• Chuck Norris can concurrently modify any data structure with no contention. Convenient.
  • Be careful of the AppContext temptation. If you're familiar with the Project Darkstar API, you know that access to the core Project Darkstar services is given through Manager objects. These Managers are acquired directly from the Project Darkstar stack by making static method calls against the class. Why is this important? Well in my experience with code written against this API, I've noticed that there is a strong tendency to litter your application with direct calls to AppContext.getDataManager() or AppContext.getTaskManager(), etc. Why is this a problem? It tightly couples just about all of your classes with the static, unchangeable AppContext class of the core Project Darkstar API. This makes it extremely difficult to isolate your individual classes from the rest of the system for unit testing purposes. Now this can be worked around by making judicious use of the AppContext method calls and by being explicit in defining each class's dependencies. However, I would like to see this taken one step further and provide an alternative means of acquiring Managers from the Project Darkstar stack without relying on so many static method calls (another one for the to-do list).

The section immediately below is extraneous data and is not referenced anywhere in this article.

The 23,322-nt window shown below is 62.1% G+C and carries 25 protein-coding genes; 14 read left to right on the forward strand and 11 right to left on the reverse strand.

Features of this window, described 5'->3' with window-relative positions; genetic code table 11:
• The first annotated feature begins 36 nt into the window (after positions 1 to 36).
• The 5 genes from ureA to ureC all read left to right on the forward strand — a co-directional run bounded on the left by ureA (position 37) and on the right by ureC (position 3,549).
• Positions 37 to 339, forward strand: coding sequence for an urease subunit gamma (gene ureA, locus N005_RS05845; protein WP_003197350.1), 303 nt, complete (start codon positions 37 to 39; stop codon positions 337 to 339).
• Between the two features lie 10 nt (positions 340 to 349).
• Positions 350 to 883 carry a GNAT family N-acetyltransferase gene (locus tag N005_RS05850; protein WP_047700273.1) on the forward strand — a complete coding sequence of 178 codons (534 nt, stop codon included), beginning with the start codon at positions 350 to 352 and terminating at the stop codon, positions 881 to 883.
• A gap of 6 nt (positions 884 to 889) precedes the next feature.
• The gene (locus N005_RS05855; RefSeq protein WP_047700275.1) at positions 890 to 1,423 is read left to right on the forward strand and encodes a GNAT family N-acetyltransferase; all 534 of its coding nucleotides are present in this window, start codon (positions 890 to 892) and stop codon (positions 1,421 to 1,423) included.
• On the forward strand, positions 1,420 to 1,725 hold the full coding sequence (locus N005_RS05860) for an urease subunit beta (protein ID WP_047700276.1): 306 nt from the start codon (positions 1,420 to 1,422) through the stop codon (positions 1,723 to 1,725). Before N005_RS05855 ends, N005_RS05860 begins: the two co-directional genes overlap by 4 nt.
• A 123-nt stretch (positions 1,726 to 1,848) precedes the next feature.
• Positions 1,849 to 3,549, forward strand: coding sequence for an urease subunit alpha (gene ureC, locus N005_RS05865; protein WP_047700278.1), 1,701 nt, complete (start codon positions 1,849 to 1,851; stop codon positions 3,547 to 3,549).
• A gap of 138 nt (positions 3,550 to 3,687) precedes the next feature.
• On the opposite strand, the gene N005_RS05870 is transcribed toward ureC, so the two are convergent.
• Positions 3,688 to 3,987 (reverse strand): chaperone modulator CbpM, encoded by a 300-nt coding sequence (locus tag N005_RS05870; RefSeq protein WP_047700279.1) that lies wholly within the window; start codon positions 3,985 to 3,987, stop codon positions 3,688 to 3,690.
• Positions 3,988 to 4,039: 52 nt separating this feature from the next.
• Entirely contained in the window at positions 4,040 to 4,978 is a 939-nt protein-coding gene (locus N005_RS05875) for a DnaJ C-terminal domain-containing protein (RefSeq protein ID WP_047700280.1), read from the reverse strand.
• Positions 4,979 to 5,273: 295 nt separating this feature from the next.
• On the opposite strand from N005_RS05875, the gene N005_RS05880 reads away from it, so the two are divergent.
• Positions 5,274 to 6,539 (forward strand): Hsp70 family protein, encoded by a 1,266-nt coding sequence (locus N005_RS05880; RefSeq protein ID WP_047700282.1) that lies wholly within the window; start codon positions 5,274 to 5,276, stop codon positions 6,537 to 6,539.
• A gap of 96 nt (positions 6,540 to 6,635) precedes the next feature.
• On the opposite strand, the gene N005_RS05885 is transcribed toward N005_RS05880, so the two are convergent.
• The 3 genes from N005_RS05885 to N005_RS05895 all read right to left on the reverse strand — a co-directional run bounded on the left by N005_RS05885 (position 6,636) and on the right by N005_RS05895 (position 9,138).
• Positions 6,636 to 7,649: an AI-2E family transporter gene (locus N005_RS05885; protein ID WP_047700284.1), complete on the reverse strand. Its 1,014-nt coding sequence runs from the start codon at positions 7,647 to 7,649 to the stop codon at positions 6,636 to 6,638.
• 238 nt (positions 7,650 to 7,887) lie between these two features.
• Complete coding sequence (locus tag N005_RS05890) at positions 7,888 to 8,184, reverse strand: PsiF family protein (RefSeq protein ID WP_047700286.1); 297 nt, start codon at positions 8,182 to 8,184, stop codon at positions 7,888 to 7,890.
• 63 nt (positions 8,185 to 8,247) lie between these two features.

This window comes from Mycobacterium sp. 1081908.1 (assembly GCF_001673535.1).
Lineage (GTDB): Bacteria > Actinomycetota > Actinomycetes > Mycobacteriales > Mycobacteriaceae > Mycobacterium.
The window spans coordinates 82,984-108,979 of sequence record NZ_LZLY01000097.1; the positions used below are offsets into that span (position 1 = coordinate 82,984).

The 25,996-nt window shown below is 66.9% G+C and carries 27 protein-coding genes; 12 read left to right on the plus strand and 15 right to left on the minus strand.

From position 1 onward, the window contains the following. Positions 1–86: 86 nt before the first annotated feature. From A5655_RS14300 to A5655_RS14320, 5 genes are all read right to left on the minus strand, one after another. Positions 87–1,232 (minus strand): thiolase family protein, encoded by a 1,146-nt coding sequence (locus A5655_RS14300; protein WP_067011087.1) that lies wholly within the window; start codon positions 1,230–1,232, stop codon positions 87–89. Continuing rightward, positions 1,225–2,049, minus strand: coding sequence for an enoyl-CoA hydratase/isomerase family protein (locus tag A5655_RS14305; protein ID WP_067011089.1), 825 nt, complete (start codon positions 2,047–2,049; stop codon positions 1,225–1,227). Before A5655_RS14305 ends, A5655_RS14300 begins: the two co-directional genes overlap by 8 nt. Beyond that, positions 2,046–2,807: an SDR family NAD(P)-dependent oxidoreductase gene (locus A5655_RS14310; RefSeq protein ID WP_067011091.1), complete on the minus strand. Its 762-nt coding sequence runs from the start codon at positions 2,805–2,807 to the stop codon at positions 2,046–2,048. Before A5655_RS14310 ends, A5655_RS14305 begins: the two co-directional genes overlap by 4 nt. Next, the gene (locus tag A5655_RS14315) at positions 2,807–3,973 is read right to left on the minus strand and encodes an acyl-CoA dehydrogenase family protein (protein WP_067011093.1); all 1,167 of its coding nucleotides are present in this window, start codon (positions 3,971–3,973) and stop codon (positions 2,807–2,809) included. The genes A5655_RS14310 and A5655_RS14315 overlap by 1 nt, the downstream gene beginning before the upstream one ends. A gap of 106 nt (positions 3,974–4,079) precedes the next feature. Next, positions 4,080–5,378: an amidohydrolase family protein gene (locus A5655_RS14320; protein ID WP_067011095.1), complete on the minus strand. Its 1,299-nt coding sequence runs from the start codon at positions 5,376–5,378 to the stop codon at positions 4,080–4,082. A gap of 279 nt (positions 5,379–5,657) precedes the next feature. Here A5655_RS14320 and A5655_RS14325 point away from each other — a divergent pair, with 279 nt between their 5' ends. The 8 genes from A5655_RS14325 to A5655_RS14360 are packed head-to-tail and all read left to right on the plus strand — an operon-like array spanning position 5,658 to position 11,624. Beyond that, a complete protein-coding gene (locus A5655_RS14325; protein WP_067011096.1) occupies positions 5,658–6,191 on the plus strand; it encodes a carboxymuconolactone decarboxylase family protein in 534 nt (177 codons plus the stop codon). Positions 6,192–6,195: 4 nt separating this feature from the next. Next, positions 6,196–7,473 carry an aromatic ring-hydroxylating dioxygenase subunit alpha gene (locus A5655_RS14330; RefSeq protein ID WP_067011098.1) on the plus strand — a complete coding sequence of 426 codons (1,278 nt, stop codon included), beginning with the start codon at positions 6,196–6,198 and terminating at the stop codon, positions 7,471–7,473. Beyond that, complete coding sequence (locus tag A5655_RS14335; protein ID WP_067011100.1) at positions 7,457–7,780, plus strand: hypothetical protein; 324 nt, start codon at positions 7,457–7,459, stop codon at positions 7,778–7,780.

• Chuck Norris doesn't need Project Darkstar, he can roundhouse kick a piece of Java code into a complete MMORPG in 2.4 seconds. Just wait until version 1.0 though. By then even Chuck Norris will be using Project Darkstar.
That's about all the insight I can offer for one blog post. Don't forget that Project Snowman is an open source project itself. We do hope that members of the community take an interest in helping move its development forward.


  1. "However, I would like to see this taken one step further and provide an alternative means of acquiring Managers from the Project Darkstar stack without relying on so many static method calls (another one for the to-do list)."

    I have already done that with Dimdwarf ( Specifically, the net.orfjackal.dimdwarf.serial.InjectObjectsOnDeserialization class uses Guice to inject dependencies into the objects when they are deserialized by net.orfjackal.dimdwarf.serial.ObjectSerializerImpl. This supports method and field injection (constructor injection is later in my todo list). Dimdwarf uses that to inject EntityLoader (~DataManager) into EntityReferenceImpl (~ManagedReference), but the same thing will work also for application classes.

    Porting it and other things to Darkstar is in my todo list.

  2. Hi Jackal,

    Yes I've seen some posts about Dimdwarf on the Project Darkstar forums but haven't gotten a chance to check it out yet. It seems as though we have similar ideas as some type of dependency injection mechanism is exactly what I had in mind to alleviate this problem. Ultimately, I'd like to see Project Darkstar act more like a true application container and less like an external library dependency and this would be a big step towards achieving that goal.